Ulster County became the fourth community in New York to ban a long-discredited form of treatment that seeks to alter a youth’s sexual orientation or gender identity.
The ban on so-called “conversion therapy” was passed by a unanimous vote of the Ulster County Legislature on June 20 and signed into law by County Executive Mike Hein one month later.
The law imposes penalties of up to one year in prison and fines up to $500 for anyone who practices conversion or “reparative” techniques on a minor under the age of 18 within the bounds of Ulster County. The practice is defined in the statute as, “Any formal treatment that aims to change the sexual orientation and gender identity of a minor. This includes attempting to change a person’s sexual orientation from homosexual to heterosexual as well as from heterosexual to homosexual.” The law does not include “psychotherapies that provide acceptance, support and understanding for clients.” The law also specifies that it does not prohibit clergy from “pastoral counseling, teaching or relaying of their religion’s doctrine.”
Homosexuality was removed from the American Psychological Association’s list of mental disorders in 1973. Virtually every professional organization in psychology and social science has deemed the now-outlawed practice not only ineffective, but harmful. Experts say the practice is particularly damaging when applied to children.
“It can lead to everything from depression to increased risk of substance abuse to suicide,” said Jeff Rindler, executive director of the Hudson Valley LGBTQ Community Center. “When you tell someone that they are bad and wrong for being who they are and they are damned to hell, it has a horrifying impact on them.”
The technique is already illegal in 14 states, the District of Columbia and 43 municipalities around the country. An executive order signed by Gov. Andrew Cuomo bars practitioners from seeking reimbursement from insurance companies for it as well. But efforts to ban the practice outright have repeatedly stalled in New York’s Republican controlled state Senate. New York City, Erie County both enacted local laws prohibiting conversion techniques earlier this year. A ban on the practice is set to take effect in Rochester next month and Albany in September.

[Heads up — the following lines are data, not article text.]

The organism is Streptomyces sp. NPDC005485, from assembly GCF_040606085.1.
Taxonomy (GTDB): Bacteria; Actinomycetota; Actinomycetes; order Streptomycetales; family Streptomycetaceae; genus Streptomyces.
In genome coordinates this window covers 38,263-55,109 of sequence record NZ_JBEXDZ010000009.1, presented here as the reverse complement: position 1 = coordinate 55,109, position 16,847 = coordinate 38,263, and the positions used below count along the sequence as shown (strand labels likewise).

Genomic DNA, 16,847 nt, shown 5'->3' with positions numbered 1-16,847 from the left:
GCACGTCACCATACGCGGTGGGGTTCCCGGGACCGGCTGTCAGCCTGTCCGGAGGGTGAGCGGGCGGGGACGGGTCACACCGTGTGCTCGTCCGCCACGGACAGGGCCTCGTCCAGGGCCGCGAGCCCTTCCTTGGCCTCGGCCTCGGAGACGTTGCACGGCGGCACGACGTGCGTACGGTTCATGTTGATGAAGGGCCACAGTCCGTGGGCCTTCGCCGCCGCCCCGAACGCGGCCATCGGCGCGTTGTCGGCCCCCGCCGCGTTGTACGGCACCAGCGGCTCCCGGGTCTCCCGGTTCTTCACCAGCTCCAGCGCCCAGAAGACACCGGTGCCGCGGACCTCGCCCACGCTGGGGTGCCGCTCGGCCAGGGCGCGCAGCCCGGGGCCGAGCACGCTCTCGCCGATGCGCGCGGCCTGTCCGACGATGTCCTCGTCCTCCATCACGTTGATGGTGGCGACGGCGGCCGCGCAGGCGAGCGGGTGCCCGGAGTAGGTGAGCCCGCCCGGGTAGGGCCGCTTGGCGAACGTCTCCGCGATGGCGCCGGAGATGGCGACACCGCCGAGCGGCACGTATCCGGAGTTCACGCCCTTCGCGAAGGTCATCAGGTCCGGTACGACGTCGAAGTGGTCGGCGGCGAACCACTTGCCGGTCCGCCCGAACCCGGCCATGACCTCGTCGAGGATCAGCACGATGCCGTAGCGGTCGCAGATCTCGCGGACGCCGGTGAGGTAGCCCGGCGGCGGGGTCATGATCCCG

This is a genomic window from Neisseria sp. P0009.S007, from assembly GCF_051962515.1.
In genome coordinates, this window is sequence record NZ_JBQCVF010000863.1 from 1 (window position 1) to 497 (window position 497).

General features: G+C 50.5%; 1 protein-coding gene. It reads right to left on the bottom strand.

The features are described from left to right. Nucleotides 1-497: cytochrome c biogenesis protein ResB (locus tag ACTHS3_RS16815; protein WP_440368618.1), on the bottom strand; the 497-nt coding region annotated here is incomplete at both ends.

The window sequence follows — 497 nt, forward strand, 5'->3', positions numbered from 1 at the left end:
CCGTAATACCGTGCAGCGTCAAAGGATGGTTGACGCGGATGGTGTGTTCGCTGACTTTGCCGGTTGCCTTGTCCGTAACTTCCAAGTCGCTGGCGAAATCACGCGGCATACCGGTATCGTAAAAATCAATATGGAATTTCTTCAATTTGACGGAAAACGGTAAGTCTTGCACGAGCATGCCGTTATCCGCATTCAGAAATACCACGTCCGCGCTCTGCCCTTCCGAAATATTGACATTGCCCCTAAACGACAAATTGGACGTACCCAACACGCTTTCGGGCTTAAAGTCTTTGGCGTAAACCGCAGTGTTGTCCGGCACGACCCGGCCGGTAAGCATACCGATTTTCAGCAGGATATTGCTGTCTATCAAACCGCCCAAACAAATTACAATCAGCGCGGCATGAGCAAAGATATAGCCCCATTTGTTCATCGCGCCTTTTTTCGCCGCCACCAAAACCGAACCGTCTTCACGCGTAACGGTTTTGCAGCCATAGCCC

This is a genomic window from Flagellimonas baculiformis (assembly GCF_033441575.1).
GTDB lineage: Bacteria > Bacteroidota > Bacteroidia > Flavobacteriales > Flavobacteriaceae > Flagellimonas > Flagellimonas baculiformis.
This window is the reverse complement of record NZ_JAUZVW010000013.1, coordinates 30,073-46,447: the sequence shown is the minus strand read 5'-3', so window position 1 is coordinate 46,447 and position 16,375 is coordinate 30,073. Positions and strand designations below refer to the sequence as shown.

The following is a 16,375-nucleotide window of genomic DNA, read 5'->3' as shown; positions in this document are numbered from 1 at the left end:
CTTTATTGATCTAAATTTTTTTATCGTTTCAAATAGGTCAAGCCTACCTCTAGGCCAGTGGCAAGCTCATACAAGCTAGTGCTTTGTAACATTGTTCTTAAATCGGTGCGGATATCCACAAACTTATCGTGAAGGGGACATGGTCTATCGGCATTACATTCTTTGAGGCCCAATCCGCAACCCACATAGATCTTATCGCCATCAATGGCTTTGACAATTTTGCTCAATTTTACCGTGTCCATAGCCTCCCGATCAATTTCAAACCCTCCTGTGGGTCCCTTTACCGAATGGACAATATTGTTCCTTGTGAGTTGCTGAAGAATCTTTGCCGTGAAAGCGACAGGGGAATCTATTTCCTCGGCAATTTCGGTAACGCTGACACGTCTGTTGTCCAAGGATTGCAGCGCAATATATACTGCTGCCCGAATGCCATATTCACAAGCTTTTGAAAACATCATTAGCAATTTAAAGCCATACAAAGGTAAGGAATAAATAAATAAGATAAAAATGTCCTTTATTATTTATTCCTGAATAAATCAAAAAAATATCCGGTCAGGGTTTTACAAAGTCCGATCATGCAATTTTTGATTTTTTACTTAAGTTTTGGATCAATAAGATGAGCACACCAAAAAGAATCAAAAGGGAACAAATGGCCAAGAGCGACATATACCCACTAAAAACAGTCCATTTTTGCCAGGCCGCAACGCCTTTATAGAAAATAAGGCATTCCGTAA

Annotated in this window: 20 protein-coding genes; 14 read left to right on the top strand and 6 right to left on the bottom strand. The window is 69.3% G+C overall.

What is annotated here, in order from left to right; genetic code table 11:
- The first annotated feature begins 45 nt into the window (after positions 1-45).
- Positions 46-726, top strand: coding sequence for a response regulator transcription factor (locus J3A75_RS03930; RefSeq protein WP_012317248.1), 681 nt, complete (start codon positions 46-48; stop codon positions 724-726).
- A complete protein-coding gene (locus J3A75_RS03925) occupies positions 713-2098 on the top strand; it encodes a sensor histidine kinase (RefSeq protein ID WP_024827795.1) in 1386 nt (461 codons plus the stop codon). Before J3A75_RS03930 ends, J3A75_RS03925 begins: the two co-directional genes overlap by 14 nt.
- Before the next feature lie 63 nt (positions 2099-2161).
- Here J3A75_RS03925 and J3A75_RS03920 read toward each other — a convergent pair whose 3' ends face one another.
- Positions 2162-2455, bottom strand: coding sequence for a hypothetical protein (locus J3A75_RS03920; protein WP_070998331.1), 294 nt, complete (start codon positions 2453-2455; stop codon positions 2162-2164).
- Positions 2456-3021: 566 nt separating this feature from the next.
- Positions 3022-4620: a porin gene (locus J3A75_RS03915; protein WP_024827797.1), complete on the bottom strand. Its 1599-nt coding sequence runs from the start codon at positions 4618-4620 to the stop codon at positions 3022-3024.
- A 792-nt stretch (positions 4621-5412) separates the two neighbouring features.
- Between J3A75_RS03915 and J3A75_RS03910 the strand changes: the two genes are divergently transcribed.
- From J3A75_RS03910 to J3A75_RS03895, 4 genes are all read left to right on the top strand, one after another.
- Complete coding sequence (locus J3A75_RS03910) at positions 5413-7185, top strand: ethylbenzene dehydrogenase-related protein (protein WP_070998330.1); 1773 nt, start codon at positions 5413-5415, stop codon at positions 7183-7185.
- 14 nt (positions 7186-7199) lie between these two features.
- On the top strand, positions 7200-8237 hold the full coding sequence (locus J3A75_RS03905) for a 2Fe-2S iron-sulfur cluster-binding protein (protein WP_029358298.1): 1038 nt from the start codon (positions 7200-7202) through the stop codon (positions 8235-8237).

In Ulster County, the legislation was introduced by county lawmaker Jonathan Heppner (D-Woodstock). Heppner said he got the idea after reading about Erie County’s efforts. Heppner said he was unaware of anyone practicing conversion techniques in Ulster County, but he said he had learned that the practice frequently occurs hidden from public view.
“As our society and culture has changed to be more accepting, conversion therapy has been pushed into the shadows,” said Heppner. “It’s going on in church basements and camps run by religious institutions.”
Backers of the ban say that in addition to preventing actual harm to minors subjected to the technique, the new legislation would send a message of acceptance to gay and transgender youth.
“With this law, we are saying loud and clear that Ulster County will not tolerate psychological or physical abuse of our youth in any form, regardless of their sexual orientation or gender identity,” said Hein. “And that the disgraceful pseudo-science practice of conversion therapy in all its forms has no place here.”